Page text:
Appalachia is a cultural region in the eastern United States that begins in southern New York and stretches south to northern Mississippi, Alabama, and Georgia. Appalachia is known for its beautiful mountains, forests, and rivers. It is also known for its coal mines, moonshine, hillbillies, and poverty. What most people do not know is that, according to the 2010 census, the percentage of residents age 65 or older is higher in Appalachia than that of any other region in the nation. Young adults are leaving the area in record numbers while the older population are staying put. Appalachia has the highest poverty rate for residents 65 years of age or older. Appalachia also has the highest rate of disabled elderly in the nation. In the United States the region that contains the highest percentage of poor and broken seniors is Appalachia.

In 2010, sixteen percent of Appalachians were 65 years of age or older. The rest of the nation’s population of people 65 years of age or older was at thirteen percent. According to Lee, “The major reason for the difference in age structure between the Appalachian population and that of the United States as a whole is the net out-migration of young adults from Appalachia to other parts of the country, and Appalachia’s relatively low share of immigrants from other countries (Lee, 2002).“ According to the 2010 census, Appalachia is the poorest region in the United States and has the highest percentage of unemployed residents. With the high percentage of people living in poverty and the limited number of jobs for its residents, it should come as no surprise that it is difficult to make a living in Appalachia. Coal mining and harvesting lumber provided many residents, who had little or no education, employment that provided enough money to pay the bills and put food on the table. However, today with environmental restrictions and the mechanization of those industries there are only a fraction of the jobs available. Many young adults did not want to struggle as their parents did and made the decision to leave the area and move to an area with more employment opportunities. According to Serow, “Some Appalachian counties, in western North Carolina, eastern Tennessee, and northeastern Georgia, have gained elderly population through retirement migration… These counties tended to be prosperous for the region, with recreational amenities and locations convenient to metropolitan areas.(Serow, 2001).” This in-migration of elderly residents combined with the out-migration of the young adults has contributed to Appalachia having the highest percentage of residents 65 years of age or older.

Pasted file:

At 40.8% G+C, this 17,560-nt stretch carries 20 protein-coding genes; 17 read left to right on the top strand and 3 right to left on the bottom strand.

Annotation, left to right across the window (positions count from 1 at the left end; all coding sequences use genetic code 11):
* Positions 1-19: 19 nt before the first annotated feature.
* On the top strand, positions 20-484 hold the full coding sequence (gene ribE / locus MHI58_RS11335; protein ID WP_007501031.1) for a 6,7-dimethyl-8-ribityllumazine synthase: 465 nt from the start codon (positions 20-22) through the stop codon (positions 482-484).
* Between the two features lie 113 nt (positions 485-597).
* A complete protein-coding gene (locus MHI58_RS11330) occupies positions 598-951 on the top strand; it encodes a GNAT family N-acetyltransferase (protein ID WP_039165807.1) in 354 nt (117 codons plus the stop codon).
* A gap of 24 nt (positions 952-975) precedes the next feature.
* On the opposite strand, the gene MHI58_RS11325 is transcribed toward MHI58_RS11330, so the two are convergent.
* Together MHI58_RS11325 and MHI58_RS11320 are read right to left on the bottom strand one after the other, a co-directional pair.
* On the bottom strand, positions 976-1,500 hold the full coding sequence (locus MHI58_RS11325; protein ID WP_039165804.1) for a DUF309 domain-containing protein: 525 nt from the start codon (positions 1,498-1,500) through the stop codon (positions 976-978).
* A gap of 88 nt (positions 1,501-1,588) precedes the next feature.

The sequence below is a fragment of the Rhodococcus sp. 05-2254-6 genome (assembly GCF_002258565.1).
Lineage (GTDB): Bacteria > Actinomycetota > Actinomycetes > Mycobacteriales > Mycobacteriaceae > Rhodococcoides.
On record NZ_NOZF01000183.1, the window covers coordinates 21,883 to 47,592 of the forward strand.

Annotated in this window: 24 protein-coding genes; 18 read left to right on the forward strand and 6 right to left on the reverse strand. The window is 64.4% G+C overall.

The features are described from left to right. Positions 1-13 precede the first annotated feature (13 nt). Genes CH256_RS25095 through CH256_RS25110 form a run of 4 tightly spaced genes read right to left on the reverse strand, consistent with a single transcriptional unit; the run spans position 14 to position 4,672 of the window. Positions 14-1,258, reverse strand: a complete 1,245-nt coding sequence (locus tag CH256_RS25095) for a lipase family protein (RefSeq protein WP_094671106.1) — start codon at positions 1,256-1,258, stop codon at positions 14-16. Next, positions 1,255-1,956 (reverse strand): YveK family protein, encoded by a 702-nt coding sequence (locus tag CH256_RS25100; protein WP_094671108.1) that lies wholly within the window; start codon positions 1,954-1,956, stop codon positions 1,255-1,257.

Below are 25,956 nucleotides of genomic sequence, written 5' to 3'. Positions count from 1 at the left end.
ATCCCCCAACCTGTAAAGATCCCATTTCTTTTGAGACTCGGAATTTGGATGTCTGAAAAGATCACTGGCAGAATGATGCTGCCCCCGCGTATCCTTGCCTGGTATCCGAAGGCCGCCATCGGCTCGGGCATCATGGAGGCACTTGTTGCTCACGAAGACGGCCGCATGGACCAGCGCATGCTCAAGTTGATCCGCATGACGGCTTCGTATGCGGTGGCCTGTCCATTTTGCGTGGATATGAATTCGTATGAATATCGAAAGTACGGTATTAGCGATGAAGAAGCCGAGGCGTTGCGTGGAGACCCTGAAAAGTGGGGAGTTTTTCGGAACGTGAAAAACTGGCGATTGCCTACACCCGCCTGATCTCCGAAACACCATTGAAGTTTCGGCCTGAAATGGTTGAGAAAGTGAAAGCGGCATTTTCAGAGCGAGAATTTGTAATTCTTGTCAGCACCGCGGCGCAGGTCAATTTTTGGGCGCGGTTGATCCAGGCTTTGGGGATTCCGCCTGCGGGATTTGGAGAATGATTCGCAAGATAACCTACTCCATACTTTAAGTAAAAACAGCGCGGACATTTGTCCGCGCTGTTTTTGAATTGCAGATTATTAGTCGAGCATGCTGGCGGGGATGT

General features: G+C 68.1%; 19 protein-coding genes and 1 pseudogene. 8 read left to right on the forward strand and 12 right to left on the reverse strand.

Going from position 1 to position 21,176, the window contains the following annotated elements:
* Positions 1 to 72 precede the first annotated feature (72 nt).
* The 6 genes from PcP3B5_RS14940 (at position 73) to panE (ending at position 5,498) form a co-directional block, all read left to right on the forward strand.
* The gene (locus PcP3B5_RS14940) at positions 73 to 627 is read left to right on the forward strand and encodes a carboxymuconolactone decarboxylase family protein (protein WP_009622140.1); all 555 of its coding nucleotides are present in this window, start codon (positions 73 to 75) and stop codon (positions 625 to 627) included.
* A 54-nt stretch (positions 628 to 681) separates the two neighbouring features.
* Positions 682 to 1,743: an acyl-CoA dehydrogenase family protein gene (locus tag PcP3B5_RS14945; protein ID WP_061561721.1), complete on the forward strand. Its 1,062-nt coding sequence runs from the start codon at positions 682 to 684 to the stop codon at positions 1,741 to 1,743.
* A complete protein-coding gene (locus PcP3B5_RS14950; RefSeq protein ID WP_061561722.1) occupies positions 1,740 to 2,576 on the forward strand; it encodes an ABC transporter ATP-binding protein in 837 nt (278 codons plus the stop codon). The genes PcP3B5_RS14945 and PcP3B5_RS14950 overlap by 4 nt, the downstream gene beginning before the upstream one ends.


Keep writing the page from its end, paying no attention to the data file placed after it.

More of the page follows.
According to the 2010 Census, Appalachia had the highest poverty rates for residents 65 years of age or older. The national average was twelve percent for women 65 or older, seven percent for men 65 or older, sixteen percent for women 85 or older, and ten percent for men 85 or older. The average for the residents of Appalachia was twenty-one percent for women 65 or older, nineteen percent for men 65 or older, twenty-seven percent for women 85 or older, and thirty-two percent for men 85 or older. It is unclear why the percentage of elderly residents living in poverty is higher in Appalachia than in the rest of the United States. Haaga believes that part of the reason for this trend is the rising number of elderly people living alone in the region and that this is due to the out-migration of their children that would normally be taking care of them (Haaga, 2004). According to the 2010 Census, older people living alone were more likely to be in poverty than those living with a spouse, children, or others. Nationally, one in five elderly women who were living alone were in poverty. However, one in three elderly women who were living alone in Appalachia were in poverty.

According to the 2010 Census, forty-four percent of all Americans 65 years of age or older reported that they had one or more disabilities. With the residents of Appalachia that number increases to sixty-two percent. In Appalachia, twenty-two percent of the elderly these included mobility limitations and for twelve percent limited ability to take care of oneself including eating and bathing. Elderly Appalachian residents living alone reported having even higher rates of disabilities than those living with family or friends. Appalachia also has a higher percentage of elderly residents living alone than the national average. This may be due to the out-migration of young adults.

Appalachia not only has the highest percentage of residents 65 years of age or older, but those residents are on average poorer and have more disabilities. With the high percentage of aging adults one might think that the residents of Appalachia must live longer. However, the sad truth is life expectancy is also the lowest in the nation. Growing old in Appalachia seems less appealing than it ever did before.

Works Cited

Haaga, John G. 2004. “The Aging of Appalachia.” PBR Reports on America. Washington, DC: Population Reference Bureau.

Lee, Ronald D., and John G. Haaga. 2002. “Government Spending in an Older America.PBR Reports on America. Washington, DC: Population Reference Bureau.

Serow, William J. 2001. “Retirement Migration Counties in the Southeastern United States: Geographic, Demographic, and Economic Correlates.” The Gerontologist 41:220-27

U.S. Census Bureau. (2010) Retrieved from http://www.census.gov/2010

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